Uxmal

Mayan temples and South American pyramids have become popular board games themes, usually accompanied by a title that feels unpronounceable to Western ears. Uxmal follows in that tradition but with a title that you can at least have a go at without the absolutely certainty that you've got it wrong (NSKN's Teotihuacan, we're looking at you).



Uxmal is a well-produced light filler-length game from Blue Orange and distributed by Coiledspring. It's played on a board that lays on top of the box inlay, so is raised like the platform level of a South American pyramid, which is exactly what the board represents. The board is divided into a 4 x 4 grid of tile spaces, each of which displays three of the game's five idols in three of its four segments (the fourth segment is blank). Players also have a boxlid full of facedown plastic tiles designed to slot into the pegboard holes in the board. Meanwhile a scoring track is accompanied by a track that ranks the pecking order of the idols 1–5. There are also cards representing each idol.


On your turn you can do one of four things: take and place out a tile, place a priest on one of the pyramid tiles, move a priest, or honour/curse an idol. Tiles can be placed anywhere they will fit, but you can't start the pyramid's next level until this one is complete. You'll want to place a tile in such a way that one of the idols it shows is immediately adjacent to the same idol on another tile or covers up a matching idol. You get to draw a card representing that idol if you place your tile in an adjacent position and you get to draw two cards if you cover the idol. Because we are OCD, the 360º photo here on Board's Eye View has the tiles all facing the same way but tiles can be oriented any way you like. That means it is almost always going to be possible to place a tile so that you collect two cards; we played several games where no-one ever made a single-card drawer adjacent-tile placement.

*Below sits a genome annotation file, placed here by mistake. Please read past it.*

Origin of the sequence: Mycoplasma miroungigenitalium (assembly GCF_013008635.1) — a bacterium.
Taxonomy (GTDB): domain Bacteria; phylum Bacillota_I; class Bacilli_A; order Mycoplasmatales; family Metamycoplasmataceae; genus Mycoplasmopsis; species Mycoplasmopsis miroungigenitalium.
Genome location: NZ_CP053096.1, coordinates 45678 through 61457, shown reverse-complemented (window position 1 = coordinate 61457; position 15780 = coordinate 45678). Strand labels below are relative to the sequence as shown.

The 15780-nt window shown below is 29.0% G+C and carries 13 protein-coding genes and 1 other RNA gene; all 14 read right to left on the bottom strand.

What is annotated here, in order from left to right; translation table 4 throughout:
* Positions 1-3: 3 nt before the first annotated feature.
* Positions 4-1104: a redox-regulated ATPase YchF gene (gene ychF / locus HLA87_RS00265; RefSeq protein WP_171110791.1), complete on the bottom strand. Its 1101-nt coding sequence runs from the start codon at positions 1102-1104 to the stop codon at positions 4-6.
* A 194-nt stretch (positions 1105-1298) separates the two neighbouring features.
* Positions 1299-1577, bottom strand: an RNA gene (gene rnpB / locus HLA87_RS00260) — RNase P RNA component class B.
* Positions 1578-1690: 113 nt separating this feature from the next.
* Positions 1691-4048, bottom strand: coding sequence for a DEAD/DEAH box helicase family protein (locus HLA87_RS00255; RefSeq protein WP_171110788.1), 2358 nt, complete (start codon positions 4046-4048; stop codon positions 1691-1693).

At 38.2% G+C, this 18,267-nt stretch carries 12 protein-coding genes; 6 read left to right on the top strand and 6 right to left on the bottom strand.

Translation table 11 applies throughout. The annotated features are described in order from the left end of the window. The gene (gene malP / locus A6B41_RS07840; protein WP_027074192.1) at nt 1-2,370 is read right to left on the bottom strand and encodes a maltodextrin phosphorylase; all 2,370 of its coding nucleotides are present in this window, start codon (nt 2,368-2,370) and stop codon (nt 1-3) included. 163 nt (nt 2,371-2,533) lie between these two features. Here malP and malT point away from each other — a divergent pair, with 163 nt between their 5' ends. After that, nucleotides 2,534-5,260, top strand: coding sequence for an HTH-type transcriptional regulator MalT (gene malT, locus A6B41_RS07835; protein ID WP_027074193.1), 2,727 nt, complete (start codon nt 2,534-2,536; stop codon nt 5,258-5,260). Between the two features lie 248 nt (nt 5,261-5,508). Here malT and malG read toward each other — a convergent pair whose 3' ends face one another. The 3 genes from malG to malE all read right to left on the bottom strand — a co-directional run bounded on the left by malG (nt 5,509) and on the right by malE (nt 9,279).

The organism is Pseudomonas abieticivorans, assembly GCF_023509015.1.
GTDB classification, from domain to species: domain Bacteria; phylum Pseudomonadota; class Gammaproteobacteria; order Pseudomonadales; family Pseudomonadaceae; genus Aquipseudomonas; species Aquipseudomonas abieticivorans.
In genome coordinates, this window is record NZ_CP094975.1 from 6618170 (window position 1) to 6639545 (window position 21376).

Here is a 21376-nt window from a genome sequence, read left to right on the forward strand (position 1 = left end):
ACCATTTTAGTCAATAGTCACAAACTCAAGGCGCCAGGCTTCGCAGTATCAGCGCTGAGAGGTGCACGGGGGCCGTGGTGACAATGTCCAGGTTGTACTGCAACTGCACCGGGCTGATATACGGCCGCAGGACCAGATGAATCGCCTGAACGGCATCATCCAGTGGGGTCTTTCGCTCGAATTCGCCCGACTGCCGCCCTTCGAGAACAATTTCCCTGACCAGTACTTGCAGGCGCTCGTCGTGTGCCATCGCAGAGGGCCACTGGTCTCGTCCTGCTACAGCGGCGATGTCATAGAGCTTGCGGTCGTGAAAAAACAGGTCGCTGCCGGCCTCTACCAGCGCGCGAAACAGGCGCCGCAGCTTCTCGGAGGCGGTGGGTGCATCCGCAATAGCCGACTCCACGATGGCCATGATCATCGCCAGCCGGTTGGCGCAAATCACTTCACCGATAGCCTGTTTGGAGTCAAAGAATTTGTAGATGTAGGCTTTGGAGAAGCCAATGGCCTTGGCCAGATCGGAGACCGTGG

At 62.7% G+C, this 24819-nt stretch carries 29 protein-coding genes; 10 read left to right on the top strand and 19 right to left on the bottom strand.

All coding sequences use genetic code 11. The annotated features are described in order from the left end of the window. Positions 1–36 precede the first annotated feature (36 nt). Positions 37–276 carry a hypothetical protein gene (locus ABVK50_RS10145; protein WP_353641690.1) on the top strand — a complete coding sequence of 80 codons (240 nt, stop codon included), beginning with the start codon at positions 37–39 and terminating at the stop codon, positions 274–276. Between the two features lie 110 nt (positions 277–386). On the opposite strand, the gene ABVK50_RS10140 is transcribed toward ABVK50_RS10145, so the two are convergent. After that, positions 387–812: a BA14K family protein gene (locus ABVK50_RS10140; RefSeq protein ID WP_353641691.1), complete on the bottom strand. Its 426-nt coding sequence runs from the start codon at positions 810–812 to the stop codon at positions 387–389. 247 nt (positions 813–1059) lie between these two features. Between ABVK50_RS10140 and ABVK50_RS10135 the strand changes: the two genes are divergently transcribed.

When you place out a priest, you pick the idol on which it will stand. At the end of the round (ie: when the last tile is placed for that level of the pyramid), you'll get victory points for the priests who have been placed on those idols that are in the first, second and third positions on the ranking track. Moving a priest once you've positioned it costs you a card for each orthogonal move. Again, we found this to be a relatively rarely used option.


Honouring and cursing an idol is the opportunity players have to manipulate the idols' respective rankings (and therefore which ones will score at the end of the round). Here, designer Eloi Pujadas has deployed a clever mechanic. To move an idol either up or down in the pecking order, you have to discard a card representing that idol. If you have four cards representing the idol in fifth (last) place, you could, on your turn, spend those four cards to move that idol from fifth to first place (all the others would be knocked down the rank order as a result). That may be a beneficial action if your priests have been placed out on that idol but it will be painfully expensive because the cards for the idol in first position are each worth 2 points. It's a delicate balancing act therefore in deciding when to spend cards to honour and elevate an idol. There's a tension too in deciding on what action to take at the point where the level is approaching completion. You won't want to place out your priests too early in the game but if you leave it too long, there's a risk that the level could be completed with one of your priests still unplaced. As you'd expect, each pyramid level is smaller than the one below (the second tier is 3 x 3 and the third and final tier just 2 x 2) so on the final tier you need to get your priest out early on or there's a very real risk that they won't get on at all.


It's good to see a game with a healthy push-your-luck tension and where there's scope for some mathematical calculation of the best way to rack up points ahead of the opposition. The 'take that' element is focused on the idols rather than directly at the other players - tho' that offers scant consolation when you see your top ranked idol knocked down the pecking order just as you were expecting to score big. The consolation is that at the end of each round, the top two idols get knocked down to the bottom. This offers further scope for strategy as the canny players make the most of the cards they have for the idols in pole position in what can be a lightning final round.


With art by Medhi Merrouche, Uxmal is an attractive package that can be played as a family game but which can be equally enjoyed as a filler-length gamers' game. It take 2–4 players and you can expect to complete a game in around 20 minutes.


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